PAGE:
Transportation has entered a new revolution with the full IT infrastructure deployment along with the spread of smartphones in the population, allowing disruptive cloud based personal mobility services and big data solutions often seen as a gold mine to build smart cities.
The concepts behind this revolution are not new. They had been devised within the ITS community during the last two decades. Nevertheless, the big change is that we are currently shifting from technology to customer-centric business models. What about marketing strategy in this new era of future mobility?
Urban transportation systems and technological evolutions
The movement to promote the Intelligent Transportation Systems was launched in Europe, welcoming the first ITS World Congress (Paris, 1994).
The first decade saw many projects to confirm technical systems and the necessary standards. The lobbying came essentially from infrastructure’s engineers, designing solutions to make vehicles cooperate with the road infrastructure. The vision behind those systems was a vertical and centralized one; national governments had a strong role of coordination and control.
On their side, car makers were developing embedded telematics systems to receive traffic information but also entertainment. However, they were rather reluctant to welcome mobiles in the vehicles, not only for safety reasons but also to protect their telematics strategy. In addition, they were designing new active safety solutions into the vehicle. Japan only could create a national market for embedded car navigations systems, incorporating telematics options thanks to a strong public-private cooperation.
The second decade saw the revolution of Internet and the deployment of new individual services on mobiles, portable navigations and smartphones. The lobbying was then essentially led by the telecommunications and software industries, allowing a more horizontal and decentralized vision. Not only individuals could be connected but also cars and potentially all the transportation modes, offering multimodal journeys. This context has provided the opportunity to offer cloud platform based solutions, opening the doors to big data business, the core of smart cities policies.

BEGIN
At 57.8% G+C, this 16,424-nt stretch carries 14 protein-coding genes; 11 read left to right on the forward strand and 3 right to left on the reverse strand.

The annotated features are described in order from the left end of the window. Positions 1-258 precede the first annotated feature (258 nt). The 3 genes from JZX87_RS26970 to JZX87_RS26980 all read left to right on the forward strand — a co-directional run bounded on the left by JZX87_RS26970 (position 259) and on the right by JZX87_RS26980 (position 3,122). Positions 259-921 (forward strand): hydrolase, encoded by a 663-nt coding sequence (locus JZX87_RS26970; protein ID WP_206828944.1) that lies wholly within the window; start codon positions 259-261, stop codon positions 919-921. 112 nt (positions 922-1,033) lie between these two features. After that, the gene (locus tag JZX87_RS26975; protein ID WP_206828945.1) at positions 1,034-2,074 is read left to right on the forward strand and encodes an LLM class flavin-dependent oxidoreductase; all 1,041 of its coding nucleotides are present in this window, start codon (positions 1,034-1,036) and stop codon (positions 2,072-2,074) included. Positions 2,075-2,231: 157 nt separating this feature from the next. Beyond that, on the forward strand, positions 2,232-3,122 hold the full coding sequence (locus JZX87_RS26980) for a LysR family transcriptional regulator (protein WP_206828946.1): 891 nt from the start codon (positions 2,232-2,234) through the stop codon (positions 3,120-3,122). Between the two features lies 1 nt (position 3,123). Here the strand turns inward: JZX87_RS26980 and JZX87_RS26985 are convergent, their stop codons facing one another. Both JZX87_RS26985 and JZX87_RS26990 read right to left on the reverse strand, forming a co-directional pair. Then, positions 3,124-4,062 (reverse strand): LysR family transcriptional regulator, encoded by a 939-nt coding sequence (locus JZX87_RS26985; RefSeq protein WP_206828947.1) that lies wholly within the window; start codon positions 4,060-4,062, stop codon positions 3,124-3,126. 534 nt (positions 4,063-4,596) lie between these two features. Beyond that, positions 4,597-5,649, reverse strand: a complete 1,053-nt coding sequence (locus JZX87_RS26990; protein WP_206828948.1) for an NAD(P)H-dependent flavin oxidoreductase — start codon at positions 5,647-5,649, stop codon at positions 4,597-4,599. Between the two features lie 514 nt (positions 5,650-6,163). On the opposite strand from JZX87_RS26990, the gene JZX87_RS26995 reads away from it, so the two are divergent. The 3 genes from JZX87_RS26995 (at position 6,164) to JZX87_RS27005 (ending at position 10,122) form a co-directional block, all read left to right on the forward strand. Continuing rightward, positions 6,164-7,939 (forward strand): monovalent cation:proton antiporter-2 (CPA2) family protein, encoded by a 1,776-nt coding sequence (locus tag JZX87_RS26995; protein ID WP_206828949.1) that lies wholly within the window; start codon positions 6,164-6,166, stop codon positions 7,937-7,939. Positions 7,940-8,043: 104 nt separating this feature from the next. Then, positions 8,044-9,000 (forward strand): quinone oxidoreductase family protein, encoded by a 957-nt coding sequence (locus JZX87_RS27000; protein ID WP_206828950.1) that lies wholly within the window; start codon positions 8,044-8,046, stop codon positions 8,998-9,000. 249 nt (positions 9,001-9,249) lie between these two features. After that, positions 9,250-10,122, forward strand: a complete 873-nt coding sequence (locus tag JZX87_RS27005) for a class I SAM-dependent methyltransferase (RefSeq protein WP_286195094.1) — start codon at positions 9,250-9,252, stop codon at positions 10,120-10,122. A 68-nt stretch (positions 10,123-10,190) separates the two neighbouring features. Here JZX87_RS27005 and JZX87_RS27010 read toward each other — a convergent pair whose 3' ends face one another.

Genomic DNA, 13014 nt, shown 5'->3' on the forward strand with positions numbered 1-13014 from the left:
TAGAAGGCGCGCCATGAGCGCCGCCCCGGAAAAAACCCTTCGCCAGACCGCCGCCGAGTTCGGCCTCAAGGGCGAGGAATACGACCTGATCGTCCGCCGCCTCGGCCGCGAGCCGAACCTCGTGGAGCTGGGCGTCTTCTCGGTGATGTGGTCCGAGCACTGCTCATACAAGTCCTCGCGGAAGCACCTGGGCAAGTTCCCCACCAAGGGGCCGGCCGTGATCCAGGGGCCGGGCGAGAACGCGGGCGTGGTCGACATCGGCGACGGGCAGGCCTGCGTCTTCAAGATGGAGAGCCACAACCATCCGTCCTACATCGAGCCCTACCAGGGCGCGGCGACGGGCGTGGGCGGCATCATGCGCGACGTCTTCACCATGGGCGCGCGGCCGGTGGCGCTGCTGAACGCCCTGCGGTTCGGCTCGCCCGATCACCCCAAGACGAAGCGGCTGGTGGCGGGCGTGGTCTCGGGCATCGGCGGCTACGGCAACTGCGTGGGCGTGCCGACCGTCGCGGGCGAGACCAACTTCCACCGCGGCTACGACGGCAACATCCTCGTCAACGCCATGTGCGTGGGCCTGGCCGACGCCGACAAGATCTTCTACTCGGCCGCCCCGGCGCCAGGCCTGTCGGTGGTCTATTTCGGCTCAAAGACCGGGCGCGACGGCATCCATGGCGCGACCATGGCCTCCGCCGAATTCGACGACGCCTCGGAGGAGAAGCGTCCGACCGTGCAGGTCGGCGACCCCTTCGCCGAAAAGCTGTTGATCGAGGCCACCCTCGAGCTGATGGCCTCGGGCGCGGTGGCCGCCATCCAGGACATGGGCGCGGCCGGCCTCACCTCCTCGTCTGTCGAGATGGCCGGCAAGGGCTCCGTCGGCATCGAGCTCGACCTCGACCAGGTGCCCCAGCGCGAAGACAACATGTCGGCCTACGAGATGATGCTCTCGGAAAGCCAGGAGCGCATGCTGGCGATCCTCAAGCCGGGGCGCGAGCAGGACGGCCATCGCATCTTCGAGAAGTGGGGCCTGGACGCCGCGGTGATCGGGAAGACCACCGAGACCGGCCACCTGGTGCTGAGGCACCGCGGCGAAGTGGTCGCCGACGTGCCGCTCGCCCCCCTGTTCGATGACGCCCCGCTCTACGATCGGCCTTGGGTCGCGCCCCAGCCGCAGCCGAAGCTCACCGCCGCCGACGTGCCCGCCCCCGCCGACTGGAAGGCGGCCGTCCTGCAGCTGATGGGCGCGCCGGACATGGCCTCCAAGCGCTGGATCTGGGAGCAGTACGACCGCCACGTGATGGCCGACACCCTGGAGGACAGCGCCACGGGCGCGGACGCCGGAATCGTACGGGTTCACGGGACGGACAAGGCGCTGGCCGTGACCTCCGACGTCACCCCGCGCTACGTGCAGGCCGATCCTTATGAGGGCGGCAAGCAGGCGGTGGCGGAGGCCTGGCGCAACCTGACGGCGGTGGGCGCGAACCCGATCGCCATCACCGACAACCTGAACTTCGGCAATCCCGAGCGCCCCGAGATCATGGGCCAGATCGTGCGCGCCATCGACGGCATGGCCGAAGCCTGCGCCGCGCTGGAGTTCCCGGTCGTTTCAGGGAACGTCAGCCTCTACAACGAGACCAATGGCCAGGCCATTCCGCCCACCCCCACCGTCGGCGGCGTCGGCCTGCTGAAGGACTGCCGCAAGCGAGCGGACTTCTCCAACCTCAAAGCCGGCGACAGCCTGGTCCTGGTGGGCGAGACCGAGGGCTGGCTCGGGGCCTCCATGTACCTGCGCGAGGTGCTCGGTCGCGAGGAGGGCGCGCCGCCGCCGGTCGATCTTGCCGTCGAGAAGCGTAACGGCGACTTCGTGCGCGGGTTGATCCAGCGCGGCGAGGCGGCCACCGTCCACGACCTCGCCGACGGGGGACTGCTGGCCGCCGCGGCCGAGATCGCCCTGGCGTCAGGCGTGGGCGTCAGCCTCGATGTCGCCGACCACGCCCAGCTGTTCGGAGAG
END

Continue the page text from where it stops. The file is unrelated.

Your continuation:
At longer term, driverless vehicles are even considered to move people in urban metropolitan area, sending at the same time floating data to a smart center that will be able to automatically regulate the traffic through efficient algorithms …
Toward a customer-centric mobility age
The time has definitively come to replace the terms “transportation” by “mobility”, “system” by “service” or “product” by “usage”. As regards transportation, the purpose is not anymore just to deploy technical infrastructure or mobile devices with the objective to increase connectivity or productivity. Experimental projects, supported by corporate communications, should also give place to real business models integrating marketing oriented communications.
Indeed, in a more competitive context with the development of new innovative mobility markets, there is no more “average” customers and a marketing strategy approach should be devised.
On one hand, it is necessary to focus on customers’ expectations and demand. The mobility service delivery must be completely aligned to provide the best experience to the end-users. Users experiences must mix simplicity (online subscription and booking) and pleasure (moving and feeling) so as to increase engagement to the service.
On the other hand, it is the time to go back to the basics by including urban mobility knowledge in the marketing communications strategy. The best customers should be smartly identified depending on their urban lifestyles and lifetime value. Social media should be the best option to provide marketing efforts for the right customers acquisition.
In conclusion, marketing approach should be entirely thought up. However, where are the marketers today in the domain of future mobility ? Who should they be ?
The new coming up mobility revolution will be marketing oriented, led by new talented marketers that can combine urban mobility competencies, business models thinking and innovative marketing communications know-how. Through customer centricity, they will know how to design profitable business models in a competitive mobility environment.